Still another object of the present invention is to improve the operation of fluid systems by providing a filter device constructed to continuously remove air from within the device.

A still further object of the present invention is to reduce the possibility of air being introduced into fluid systems through the filter device and caused by the oil level of the system falling below the outlet of the filter 3 device by providing visual indicating means effective for indicating that the oil level has fallen below an established minimum level.

Still further objects and advantages of the present invention will readily occur to one skilled in the art to which the invention pertains upon reference to the following detailed description. The description makes reference to the accompanying drawings in which like reference characters refer to like parts throughout the several views and in which:

FIG. 1 is a longitudinal cross sectional view of a preferred filter device of the present invention mounted to a fluid reservoir and illustrating other preferred components of the system schematically;

FIG. 2 is a sectional view taken along lines 2-2 of FIG. 1;

FIG. 3 is a fragmentary view as seen substantially from lines 33 of FIG. 1;

FIG. 4 is a fragmentary cross-sectional view of a modification of the upper section of the preferred embodiment of the present invention for indicating the filtering condition of the filter element; and

FIG. 5 is a fragmentary view as seen substantially from lines 5-5 of FIG. 4.

FIG. 6 is an enlarged fragmentary sectional view of the filter element; and

FIG. 7 is an enlarged fragmentary sectional view of an alternative filter element.

Now referring to the drawings, FIGS. 1 and 2 illustrate a preferred filter device as comprising a housing member 10 having a rectangular flange 12 mounted to the exterior surface of wall 13 of a reservoir 14 by a plurality of threaded fasteners 16.

The wall 13 of the reservoir 14 is provided with a preferably circular opening 18 which is disposed below the normal working level of the fluid in the reservoir. The opening 18 is encompassed by the flange mounting surface of the housing member 10.

The housing 10 is internally cored to define an open topped chamber 20. An annular section 22 defines an outlet 24 fluidly connecting the chamber 20 with the reservoir 14.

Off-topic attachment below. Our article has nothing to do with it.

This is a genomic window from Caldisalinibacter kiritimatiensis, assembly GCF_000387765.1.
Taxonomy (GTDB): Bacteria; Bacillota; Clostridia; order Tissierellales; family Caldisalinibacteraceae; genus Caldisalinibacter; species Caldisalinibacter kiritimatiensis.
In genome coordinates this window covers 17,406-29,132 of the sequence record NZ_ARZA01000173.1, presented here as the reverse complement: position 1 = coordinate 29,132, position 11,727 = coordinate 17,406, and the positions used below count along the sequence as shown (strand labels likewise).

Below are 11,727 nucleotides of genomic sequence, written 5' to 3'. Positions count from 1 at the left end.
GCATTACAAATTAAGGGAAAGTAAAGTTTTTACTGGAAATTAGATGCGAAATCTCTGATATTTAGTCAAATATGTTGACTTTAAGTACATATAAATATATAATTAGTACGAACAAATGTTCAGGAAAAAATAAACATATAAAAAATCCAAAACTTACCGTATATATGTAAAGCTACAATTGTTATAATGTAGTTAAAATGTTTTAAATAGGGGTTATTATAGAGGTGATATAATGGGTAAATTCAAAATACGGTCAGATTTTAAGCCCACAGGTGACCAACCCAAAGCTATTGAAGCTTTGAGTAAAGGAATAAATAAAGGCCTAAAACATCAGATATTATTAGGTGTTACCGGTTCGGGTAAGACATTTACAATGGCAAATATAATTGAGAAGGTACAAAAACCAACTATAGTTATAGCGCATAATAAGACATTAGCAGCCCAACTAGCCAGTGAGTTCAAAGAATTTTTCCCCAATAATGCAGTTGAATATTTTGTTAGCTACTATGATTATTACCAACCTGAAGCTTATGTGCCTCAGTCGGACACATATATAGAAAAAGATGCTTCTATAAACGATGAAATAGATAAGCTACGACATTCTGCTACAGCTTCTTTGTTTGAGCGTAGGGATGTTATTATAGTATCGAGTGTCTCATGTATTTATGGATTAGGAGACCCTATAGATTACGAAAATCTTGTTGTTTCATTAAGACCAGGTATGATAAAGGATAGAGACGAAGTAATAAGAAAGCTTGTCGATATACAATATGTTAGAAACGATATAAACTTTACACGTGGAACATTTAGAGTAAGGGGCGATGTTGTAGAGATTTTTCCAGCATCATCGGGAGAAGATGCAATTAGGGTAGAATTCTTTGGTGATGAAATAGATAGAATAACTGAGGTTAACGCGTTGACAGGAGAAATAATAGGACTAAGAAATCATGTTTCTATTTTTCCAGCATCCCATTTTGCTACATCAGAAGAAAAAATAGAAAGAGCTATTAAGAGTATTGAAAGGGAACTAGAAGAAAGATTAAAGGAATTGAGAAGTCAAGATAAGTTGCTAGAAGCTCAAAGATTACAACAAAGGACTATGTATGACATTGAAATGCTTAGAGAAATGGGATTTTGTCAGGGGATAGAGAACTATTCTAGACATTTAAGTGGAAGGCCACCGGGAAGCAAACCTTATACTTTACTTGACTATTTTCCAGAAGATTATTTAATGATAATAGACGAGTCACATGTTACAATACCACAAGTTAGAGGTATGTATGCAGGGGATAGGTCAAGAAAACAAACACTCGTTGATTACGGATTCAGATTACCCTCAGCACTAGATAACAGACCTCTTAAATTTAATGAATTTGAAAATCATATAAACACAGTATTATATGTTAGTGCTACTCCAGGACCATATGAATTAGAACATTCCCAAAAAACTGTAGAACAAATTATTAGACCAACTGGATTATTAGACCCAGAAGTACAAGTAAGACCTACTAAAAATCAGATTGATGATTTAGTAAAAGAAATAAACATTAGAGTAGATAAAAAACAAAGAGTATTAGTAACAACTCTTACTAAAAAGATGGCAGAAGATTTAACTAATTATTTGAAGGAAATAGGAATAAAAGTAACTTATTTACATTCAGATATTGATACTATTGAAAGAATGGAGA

A rib 26 extending around the lower wall portion of the housing 10 defines a horizontal annular seat 28. The seat 28 is connected to the annular section 22 by a short arcuate vertical wall section 30.

The housing 10 defines a substantially U-shaped inlet opening 32 which encompasses the annular section 22 and is fluidly connected with a bottom chamber section 34.

It can thus be seen that the annular section 22 including the wall section 30 separates the outlet from the inlet opening 32. The inlet opening 32, as can best be seen in FIG. 2, is fluidly connected through a pair of substantially vertical passages 35 to the upper section of the filter chamber 20.

An upper annular rib 36 cooperates with a lower annular rib 38 formed adjacent the seat 28 to provide a vertical guideway for a filter assembly generally indicated at 40. The lower annular rib 38 is integrally connected with the wall section 30 adjacent the lower portion of the annular section 22 and the upper rib 36 extends around from the upper portion of the annular section 22.

The filter assembly 40 includes an outer cylindrical member 42 which has its lower end normally disposed on the seat 28. A hold-down bolt 43 retains the member 42 in this seated position. The member 42 is provided with an upper O-ring seal 44 which engages the upper rib 36 and a lower O-ring seal 46 which engages the lower rib 38. The outer cylindrical member 42 is provided with a circumferential recess 48 in which is disposed a cylindrical filtering mesh element 50. The cylindrical member 42 is also provided with a plurality of circumferential apertures 52 which provide fluid communication between the inner volume defined by the cylindrical member 42 and its exterior surface.